Engineers and other Thames Barrier staff members are planning to strike over a long-standing salary dispute.
As part of their protest, the barrier workers have specifically chosen dates during which the tide is expected to be particularly high.
Walk-out dates are planned two weeks a fortnight apart next month, from September 2 to 8 and September 23 to 29.
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Central London landmarks could be hit by floods as Thames Barrier staff plan to go on strike at high tide (Pictured: Thames Barrier at night)
The map, pictured, created by the Environment Agency, shows what east London would have looked like following a ‘severe flood’ if the Thames Barrier hadn’t been built. Parts of Beckton, Whitechapel and Southwark are shown under water
The city’s landmarks vulnerable to rising tides include Tower Bridge, Westminster, the O2 Arena and built-up areas near the river including Southwark and Whitechapel.
A source told
‘They will be striking at the highest tides of the month leaving London open to flooding if the Thames Barrier cannot be closed.’
A map released by the Environment Agency in 2013 shows how London could look if sea levels continue to rise and the Thames Barrier wasn’t there to protect it.
The map highlights what would happen if the capital was hit by ‘severe’ tidal surges.
Parts of Beckton, West Ham, Whitechapel and Southwark are all shown completely submerged with only a handful of spots across the floodplain escaping the flooding.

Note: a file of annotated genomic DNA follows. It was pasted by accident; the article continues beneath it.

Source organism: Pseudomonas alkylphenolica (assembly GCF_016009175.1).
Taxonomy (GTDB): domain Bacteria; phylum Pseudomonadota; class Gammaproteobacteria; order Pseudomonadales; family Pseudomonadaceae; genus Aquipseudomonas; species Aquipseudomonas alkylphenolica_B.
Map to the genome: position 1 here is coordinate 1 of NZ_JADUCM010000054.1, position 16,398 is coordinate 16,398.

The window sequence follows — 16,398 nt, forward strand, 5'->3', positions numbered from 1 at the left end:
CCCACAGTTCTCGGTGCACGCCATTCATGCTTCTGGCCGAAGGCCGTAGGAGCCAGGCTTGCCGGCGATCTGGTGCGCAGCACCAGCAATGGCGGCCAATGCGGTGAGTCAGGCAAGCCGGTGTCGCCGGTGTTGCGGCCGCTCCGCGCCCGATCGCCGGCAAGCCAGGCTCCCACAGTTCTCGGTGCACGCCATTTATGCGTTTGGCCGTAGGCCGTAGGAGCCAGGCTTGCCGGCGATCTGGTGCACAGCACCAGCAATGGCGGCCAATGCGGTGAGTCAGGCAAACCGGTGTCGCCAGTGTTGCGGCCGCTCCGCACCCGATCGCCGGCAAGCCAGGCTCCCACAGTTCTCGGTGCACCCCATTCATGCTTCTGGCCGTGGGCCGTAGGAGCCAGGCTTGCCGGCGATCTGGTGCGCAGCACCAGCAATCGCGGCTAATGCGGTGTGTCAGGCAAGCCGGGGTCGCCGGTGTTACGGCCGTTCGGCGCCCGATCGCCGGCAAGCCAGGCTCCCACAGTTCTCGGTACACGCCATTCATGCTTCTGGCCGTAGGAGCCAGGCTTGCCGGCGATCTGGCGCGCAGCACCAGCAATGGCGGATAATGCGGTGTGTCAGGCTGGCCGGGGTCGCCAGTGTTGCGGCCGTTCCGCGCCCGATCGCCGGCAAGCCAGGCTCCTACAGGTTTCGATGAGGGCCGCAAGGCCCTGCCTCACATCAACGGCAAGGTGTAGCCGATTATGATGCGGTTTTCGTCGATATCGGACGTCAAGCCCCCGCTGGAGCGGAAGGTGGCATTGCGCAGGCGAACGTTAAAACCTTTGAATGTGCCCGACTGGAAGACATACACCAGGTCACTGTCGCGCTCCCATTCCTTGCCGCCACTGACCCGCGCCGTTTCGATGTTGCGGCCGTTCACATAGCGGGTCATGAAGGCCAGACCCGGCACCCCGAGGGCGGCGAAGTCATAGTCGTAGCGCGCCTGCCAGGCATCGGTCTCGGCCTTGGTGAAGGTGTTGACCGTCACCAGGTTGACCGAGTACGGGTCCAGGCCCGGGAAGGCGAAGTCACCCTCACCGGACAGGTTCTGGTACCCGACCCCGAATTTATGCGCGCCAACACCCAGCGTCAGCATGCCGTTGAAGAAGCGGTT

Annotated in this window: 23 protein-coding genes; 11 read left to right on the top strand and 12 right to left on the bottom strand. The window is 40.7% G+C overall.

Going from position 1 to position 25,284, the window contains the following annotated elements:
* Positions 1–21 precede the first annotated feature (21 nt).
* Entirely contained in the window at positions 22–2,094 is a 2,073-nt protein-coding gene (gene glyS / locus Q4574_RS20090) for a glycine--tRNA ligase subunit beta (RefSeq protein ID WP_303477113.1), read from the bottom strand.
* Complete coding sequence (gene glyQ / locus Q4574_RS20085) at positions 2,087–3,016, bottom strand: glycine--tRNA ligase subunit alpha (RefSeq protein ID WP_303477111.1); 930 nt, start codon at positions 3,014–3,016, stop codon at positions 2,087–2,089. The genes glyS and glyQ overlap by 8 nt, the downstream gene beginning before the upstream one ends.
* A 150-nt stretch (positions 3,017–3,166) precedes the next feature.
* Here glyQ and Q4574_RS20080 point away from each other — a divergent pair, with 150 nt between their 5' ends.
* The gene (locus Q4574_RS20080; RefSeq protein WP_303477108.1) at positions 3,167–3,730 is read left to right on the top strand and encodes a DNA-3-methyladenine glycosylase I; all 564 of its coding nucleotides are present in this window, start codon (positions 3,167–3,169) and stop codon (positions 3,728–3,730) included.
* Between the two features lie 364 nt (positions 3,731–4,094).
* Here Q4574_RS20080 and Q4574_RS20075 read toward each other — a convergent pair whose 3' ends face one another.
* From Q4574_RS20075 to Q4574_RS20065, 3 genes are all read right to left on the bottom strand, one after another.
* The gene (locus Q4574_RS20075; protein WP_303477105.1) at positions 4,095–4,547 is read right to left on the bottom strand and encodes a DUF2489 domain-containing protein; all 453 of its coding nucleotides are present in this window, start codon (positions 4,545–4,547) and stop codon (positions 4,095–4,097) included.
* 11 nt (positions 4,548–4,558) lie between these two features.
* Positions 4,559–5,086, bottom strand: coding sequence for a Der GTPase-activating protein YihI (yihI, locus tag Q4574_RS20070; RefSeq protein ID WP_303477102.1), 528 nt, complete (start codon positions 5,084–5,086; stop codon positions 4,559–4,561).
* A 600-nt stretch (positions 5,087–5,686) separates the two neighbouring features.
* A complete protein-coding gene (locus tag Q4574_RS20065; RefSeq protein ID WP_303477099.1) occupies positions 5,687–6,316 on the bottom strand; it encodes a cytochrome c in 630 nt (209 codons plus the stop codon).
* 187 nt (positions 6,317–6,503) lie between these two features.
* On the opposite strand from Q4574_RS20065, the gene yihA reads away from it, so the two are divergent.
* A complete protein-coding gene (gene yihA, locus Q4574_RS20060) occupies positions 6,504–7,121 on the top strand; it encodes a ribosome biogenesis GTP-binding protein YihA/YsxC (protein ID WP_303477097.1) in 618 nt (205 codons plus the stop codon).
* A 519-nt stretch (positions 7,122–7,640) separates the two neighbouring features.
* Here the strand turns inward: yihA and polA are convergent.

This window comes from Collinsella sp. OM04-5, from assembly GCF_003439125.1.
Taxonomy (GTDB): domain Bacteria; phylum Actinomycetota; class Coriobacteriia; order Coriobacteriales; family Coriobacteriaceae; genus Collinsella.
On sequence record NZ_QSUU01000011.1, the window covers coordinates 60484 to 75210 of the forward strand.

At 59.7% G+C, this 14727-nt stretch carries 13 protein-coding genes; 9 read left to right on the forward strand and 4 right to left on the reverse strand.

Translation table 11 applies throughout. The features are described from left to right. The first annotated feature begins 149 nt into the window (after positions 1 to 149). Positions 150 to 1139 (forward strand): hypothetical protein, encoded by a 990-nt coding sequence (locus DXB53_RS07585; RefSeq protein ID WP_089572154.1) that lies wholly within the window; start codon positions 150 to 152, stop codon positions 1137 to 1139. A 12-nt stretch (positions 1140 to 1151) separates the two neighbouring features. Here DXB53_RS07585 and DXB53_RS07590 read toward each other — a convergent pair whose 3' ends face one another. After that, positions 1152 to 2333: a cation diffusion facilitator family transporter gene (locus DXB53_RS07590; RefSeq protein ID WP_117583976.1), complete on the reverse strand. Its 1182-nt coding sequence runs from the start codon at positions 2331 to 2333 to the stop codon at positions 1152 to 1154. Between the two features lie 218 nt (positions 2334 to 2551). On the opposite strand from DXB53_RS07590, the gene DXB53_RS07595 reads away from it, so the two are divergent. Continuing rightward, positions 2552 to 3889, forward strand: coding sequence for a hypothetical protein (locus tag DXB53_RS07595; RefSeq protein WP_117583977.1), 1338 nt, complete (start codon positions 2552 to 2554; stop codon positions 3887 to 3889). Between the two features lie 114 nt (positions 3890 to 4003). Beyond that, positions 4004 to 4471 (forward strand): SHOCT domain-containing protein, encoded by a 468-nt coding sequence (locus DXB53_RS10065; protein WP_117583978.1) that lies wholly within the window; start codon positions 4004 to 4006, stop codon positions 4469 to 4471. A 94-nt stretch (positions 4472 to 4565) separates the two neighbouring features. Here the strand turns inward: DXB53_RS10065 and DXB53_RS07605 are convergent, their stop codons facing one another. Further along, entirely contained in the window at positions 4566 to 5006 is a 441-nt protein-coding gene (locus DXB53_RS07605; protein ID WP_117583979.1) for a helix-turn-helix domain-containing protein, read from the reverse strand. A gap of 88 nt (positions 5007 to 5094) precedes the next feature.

The Thames Barrier (pictured) was opened in 1982 and is a 520m-long flood defence system near Woolwich in east London. Individual gates can be closed in ten minutes but the whole barrier takes an hour and half to close completely. The barrier can hold back up to 9,000 tonnes of water to protect London from flooding
The Thames Barrier has two types of gates: Falling Radial Gates that sit above the river and Rising Sector Gates which rest on the river bed.
The four main gates span 61 metres and weigh over 3,300 tonnes each. Each gate is 20 metres high and can hold back loads of up to 9,000 tonnes.
Individual gates can be closed in ten minutes but the whole barrier takes around an house and a half to close completely.
When fully raised, the barrier creates a solid steel wall that stops water flowing upstream towards the capital.
According to the Environment Agency, London is vulnerable to flooding and high tides from surges travelling down from the North Sea towards the English Channel and Thames Estuary.
In 1928 14 people were said to have died after flooding on the Thames and a further 307 died during the North Sea flood of 1953.
This led to the barrier being built in the late 7190s before opening in 1982.
It costs in excess of £16,000 each time to fully close the Thames Barrier but it is regularly tested and closed during high spring tides.
According to the Environment Agency, London is vulnerable to flooding and high tides from surges travelling down from the North Sea towards the English Channel and Thames Estuary